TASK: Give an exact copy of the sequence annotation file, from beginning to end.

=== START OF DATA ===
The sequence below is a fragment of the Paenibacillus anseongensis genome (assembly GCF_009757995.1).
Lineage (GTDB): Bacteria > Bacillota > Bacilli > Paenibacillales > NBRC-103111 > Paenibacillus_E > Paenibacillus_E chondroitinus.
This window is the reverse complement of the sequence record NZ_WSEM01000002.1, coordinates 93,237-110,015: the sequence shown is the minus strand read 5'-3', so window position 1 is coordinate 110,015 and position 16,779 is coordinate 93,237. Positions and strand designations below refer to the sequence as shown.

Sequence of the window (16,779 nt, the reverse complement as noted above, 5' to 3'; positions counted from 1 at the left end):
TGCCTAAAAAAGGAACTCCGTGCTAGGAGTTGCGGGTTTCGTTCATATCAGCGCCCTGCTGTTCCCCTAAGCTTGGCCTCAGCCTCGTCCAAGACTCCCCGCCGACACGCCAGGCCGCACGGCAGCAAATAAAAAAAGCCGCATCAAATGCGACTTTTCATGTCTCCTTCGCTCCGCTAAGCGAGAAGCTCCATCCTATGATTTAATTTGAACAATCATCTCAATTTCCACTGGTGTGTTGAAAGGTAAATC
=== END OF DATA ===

The sequence below is a fragment of the Paenibacillus anseongensis genome (assembly GCF_009757995.1).
Lineage (GTDB): Bacteria > Bacillota > Bacilli > Paenibacillales > NBRC-103111 > Paenibacillus_E > Paenibacillus_E chondroitinus.
This window is the reverse complement of the sequence record NZ_WSEM01000002.1, coordinates 93,237-110,015: the sequence shown is the minus strand read 5'-3', so window position 1 is coordinate 110,015 and position 16,779 is coordinate 93,237. Positions and strand designations below refer to the sequence as shown.

Sequence of the window (16,779 nt, the reverse complement as noted above, 5' to 3'; positions counted from 1 at the left end):
TGCCTAAAAAAGGAACTCCGTGCTAGGAGTTGCGGGTTTCGTTCATATCAGCGCCCTGCTGTTCCCCTAAGCTTGGCCTCAGCCTCGTCCAAGACTCCCCGCCGACACGCCAGGCCGCACGGCAGCAAATAAAAAAAGCCGCATCAAATGCGACTTTTCATGTCTCCTTCGCTCCGCTAAGCGAGAAGCTCCATCCTATGATTTAATTTGAACAATCATCTCAATTTCCACTGGTGTGTTGAAAGGTAAATC